- Fingerprint reader is flawless
- Performance over the course of the year is exactly the same as on Day one. With the exception of the LG/G4, my android phones got significantly sluggish just a few weeks in. The iPhone just flies open any app, all the time every time. Opening the camera and taking a photo and viewing the photo is instantaneous. The Android Phones, notably the Note 3 and Note 4 became an effort on the first time you'd open the camera after a few minutes, then could take several seconds to view the shot you just took.
- Water resistance. As the year went on, I have to admit I felt more and more relaxed if the phone got wet, to the point were I'd routinely be in the pool, surfing the web or taking photos. Occasionally I'd rinse it off under the sink. I never worried about rain.
- Apps like Garageband, iHealth, iMovie, have no comparison in the Android ecosystem.
- My Garmin Vivoactive HR works flawlessly (my Android watches were a total joke and Android Wear is god awful). Google Fit is so flawed it's not even funny.
- The camera, while lower resolution than my LG/G4 and not as great manual controls as that phone, takes photos that are almost always in focus, nearly flawless, shoots great in low-light (better than the G4) and shoots photos that look nearly exactly like what you see in the scene in front of you. No weird colors or tints. You take a photo with it, you KNOW the photo will be good.
- A bit hard to see in very bright sunlight
- Gets warm too easily in sunlight and forces the screen, ironically, to get even darker, to save battery.
- Inconsistency between apps and not really knowing how each app will implement sharing or saving.
- The lack of a headphone jack and the fact that I bought dongle to charge and listen at the same time and then Apple decided in an update to disable these dongles. Stupid. Put the headphone jack back.
- That I began to like my iphone 7 so much that I didn't get the larger Plus version. It was getting a bit hard on my eyes, especially late at night. I missed my big Note 4 sized screen.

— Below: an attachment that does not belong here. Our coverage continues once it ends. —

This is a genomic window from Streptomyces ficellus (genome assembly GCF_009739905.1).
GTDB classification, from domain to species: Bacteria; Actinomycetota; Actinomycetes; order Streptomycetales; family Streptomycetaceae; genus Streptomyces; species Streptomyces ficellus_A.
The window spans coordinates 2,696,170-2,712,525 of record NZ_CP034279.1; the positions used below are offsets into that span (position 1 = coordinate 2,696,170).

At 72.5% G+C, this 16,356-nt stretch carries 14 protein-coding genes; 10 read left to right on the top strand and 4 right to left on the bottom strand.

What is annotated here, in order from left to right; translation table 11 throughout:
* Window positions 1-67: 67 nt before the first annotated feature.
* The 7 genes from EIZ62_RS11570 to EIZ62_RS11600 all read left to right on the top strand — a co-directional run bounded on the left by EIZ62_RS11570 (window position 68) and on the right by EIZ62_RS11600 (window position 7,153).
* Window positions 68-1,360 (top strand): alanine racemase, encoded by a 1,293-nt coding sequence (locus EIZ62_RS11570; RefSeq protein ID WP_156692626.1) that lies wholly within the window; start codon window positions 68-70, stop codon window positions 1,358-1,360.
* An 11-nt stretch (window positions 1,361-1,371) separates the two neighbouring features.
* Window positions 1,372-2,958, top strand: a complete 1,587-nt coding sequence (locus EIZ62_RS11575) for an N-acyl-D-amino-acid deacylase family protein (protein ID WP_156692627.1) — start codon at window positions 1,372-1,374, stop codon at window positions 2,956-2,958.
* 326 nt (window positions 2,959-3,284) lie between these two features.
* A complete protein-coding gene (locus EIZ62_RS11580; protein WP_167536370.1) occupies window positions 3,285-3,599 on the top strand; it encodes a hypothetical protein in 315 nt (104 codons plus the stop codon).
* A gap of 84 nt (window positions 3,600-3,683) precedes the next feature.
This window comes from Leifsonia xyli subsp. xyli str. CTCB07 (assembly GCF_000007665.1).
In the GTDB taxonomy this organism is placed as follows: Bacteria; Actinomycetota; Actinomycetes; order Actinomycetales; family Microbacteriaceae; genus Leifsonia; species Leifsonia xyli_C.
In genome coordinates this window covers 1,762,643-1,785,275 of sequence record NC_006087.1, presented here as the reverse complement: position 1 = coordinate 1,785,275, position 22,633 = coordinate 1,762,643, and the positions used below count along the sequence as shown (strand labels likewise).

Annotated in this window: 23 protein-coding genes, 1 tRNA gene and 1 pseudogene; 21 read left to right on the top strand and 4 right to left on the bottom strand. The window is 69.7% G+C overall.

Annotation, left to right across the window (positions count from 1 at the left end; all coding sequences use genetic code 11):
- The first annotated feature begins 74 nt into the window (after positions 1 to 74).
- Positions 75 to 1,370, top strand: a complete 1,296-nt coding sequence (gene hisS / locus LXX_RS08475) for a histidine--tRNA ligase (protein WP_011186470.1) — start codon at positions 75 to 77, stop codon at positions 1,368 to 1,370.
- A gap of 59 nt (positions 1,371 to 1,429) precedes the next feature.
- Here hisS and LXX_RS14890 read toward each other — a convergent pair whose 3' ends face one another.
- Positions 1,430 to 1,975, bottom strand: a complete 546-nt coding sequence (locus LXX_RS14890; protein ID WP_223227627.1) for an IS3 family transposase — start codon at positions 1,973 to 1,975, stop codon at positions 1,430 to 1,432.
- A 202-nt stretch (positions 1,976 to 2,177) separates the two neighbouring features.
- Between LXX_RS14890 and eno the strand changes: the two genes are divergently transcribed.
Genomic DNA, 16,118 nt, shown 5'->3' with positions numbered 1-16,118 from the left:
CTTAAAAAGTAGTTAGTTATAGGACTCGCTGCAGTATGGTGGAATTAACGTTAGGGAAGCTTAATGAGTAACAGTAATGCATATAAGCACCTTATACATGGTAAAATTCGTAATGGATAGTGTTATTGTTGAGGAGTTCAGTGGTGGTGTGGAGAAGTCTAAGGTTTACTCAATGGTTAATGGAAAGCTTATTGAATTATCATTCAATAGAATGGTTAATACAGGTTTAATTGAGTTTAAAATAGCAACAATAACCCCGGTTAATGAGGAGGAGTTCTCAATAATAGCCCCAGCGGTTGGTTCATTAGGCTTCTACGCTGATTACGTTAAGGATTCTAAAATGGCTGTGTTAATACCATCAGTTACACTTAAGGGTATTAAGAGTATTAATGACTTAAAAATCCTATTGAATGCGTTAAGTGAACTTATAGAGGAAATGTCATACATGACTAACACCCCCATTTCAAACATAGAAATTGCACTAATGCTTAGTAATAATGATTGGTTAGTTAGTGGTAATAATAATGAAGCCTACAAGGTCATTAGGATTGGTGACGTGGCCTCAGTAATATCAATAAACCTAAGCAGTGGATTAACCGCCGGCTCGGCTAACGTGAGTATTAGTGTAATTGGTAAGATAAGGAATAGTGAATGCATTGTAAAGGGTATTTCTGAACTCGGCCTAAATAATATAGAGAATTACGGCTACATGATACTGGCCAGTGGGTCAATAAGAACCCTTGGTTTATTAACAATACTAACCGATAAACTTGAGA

IPhone X, Note 8, iPhone 8 PlusThe iPhone X initially looked kinda cool some new hardware tech in the camera and stuff, but I worried first by the lack of home button, and then more importantly as i read more and more (and this is kind of hard information to find) is that the X is actually a rather smallish phone. The screen is no wider than my smaller iPhone 7!
The iPhone 8 Plus screen is much wider across, and therefore text is actually a bit larger, things just look bigger. The X is taller, yes, but the phone won't feel dramatically bigger than my current iPhone 7. This turned me off almost immediately.
So then I zeroed in on the Note 8 and iPhone 8 plus. I did some reading on the other recent android phones out there but none of them really sounded all that great and all would feel slower and have worse cameras than my 7.
I was tempted with the Note 8. I miss expandable storage, and all the weird customization you can do with Android and it's open file system. It's intuitive and well though out system settings compared to the mess that is iOS's system settings.
But what really kept me away was I was afraid of getting burned again. Sure, if the phone died in 6 months, Tmobile or Samsung would replace it, but that's a hassle. I wanted a phone that was proven, that was reliable, and that would be just as fast on day one as on day 400.
The iPhone 7 experience has been pretty much flawless. Yeah, the lack of headphone jack is a pain but overall that's such a minor issue.
Yesterday I bought the Iphone 8 Plus and couldn't be happier. Same thing as my smalelr 7, but now just super sized and a few new tricks with the camera.
Smart Phone History
These are the phones I've owned since smartphone time began, in the best order that I can remember:
- iPhone 2g (the first iPhone).
I still have two of these in working condition. At the time of it's release, the App store didn't exist. You were limited to what was installed on the device by Apple.
- iPhone 3G
- iPhone 3GS
- iPhone 4S.
This was the last iPhone I owned for awhile. I was currently using AT&T as my provider and their bills were getting ridiculously high and for very little as it relates to DATA and Text Message use. I want to say it was 200 text messages per month (what I do now in a day!) and 500 megs of Data at 3G speeds. Sprint had an offer for unlimited Data, I decided to jump ship to Android.
- HTC Evo. Compared to the iPhone, this was a much larger screen, was customizable, and I fell in love with Android phones for several generations. The freaking phone was heavy as heck though, and the battery was awful. I put a batter case on it which made it weigh about 1 point
- Samsung Galaxy 3
- Samsung Note 3
- LG G4 - Died in 6 months and Tmobile replaced it for Free.
- LG G4 - Replacement died in 4 months and I decided I'd had enough LG
- Samsung Note 4. This too died in about 6 months.
- iPhone 7
- iPhone 8 Plus